Airbus profits swoop 52 per cent lower as it battles technical turbulence but says it will hit targets for the year

 
Rebecca Smith
Airbus said engine troubles have caused delivery delays on one of its jets
Airbus said engine troubles have caused delivery delays on one of its jets (Source: Getty)

Airbus' underlying earnings dropped 52 per cent in the first quarter, though the aerospace giant's boss said the company was confident it will hit its performance targets this year.

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The figures

Airbus posted quarterly figures showing a 52 per cent fall in adjusted earnings before interest and tax to €240m (£203m), compared to €498m for the same period in 2016.

Revenues rose seven per cent to €13bn from €12.2bn for the first quarter of 2016, with revenue for commercial aircraft rising 13 per cent and deliveries of 136 aircraft, including a higher proportion of A350 XWBs. Helicopters' revenues increased by 11 per cent with deliveries of 78 units.

Order intake was €3.8bn up from €7.2bn for the same period last year, with the order book valued at €1.03bn as of 31 March.

Why it's interesting

The company has been ramping up production of new aircraft and cutting the prices of old passenger jets, as competition heats up with fierce rival Boeing to increase production of passenger jets after both accrued record order backlogs.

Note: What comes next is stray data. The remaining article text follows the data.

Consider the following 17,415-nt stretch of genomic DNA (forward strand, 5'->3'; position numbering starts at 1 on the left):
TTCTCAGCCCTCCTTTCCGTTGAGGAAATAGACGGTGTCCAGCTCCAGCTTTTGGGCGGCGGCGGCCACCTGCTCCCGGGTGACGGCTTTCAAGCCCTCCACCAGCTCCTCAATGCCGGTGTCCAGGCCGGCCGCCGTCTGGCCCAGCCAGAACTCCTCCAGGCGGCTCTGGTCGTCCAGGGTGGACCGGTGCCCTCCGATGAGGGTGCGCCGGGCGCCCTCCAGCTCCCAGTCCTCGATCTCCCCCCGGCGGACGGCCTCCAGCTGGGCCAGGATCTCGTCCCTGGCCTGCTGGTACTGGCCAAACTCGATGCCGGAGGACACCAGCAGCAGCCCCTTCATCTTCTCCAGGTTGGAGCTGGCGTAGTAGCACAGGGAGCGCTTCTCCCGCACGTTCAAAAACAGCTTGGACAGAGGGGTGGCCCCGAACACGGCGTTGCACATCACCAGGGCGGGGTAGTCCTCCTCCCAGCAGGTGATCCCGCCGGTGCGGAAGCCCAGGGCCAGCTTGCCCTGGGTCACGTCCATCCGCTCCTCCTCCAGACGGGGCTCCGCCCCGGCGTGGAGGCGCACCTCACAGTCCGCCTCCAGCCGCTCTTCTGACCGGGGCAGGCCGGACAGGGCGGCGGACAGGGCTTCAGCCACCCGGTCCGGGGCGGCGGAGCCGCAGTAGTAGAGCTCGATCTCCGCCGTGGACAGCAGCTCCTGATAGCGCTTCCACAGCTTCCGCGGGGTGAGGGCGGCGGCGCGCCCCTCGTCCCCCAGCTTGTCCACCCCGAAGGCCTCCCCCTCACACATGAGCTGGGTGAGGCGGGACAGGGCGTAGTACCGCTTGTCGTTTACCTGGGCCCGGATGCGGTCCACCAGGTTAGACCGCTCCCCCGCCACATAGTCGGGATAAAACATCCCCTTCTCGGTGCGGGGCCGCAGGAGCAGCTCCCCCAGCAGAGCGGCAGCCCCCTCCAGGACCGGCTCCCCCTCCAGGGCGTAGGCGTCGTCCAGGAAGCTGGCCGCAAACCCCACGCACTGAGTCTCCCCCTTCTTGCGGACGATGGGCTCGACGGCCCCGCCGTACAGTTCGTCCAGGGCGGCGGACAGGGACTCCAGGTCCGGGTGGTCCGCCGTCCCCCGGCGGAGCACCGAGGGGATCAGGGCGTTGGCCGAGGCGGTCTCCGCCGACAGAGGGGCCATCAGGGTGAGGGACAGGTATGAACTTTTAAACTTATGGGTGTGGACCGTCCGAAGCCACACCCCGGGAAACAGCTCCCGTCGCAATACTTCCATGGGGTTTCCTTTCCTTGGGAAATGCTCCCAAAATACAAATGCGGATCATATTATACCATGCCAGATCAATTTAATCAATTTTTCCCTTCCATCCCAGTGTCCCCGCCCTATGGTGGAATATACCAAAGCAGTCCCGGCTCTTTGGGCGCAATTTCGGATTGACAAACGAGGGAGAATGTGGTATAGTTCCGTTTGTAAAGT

The two firms are making several new variants of aircraft at the same time, meaning a risk of production issues.

Airbus has a few headaches at present, with production delays on its twin-aisle A350, while its A320 Neo short-haul jet has also faced troubles with the Pratt & Whitney engine. Airbus said the ramp-up will be "back-loaded this year to reflect the necessary time for the implementation of product improvements".

Problems with its A400M military aircraft programme are ongoing, with Airbus saying "challenges remain" on meeting contractual capabilities, securing sufficient export orders in time, cost reduction and commercial exposure.

What the company said

Airbus chief executive Tom Enders said: Our first quarter performance doesn’t offer any big surprises: we are on track for our full year EBIT [earnings before interest and tax] and free cash flow objectives and we took a nice uptick in cash proceeds from the sale of Defence Electronics.

New order activity was low in Q1 as predicted but let’s not forget that our strong order book of over 6,700 commercial aircraft supports our ongoing production ramp-up. Programme execution remains key for all our businesses!

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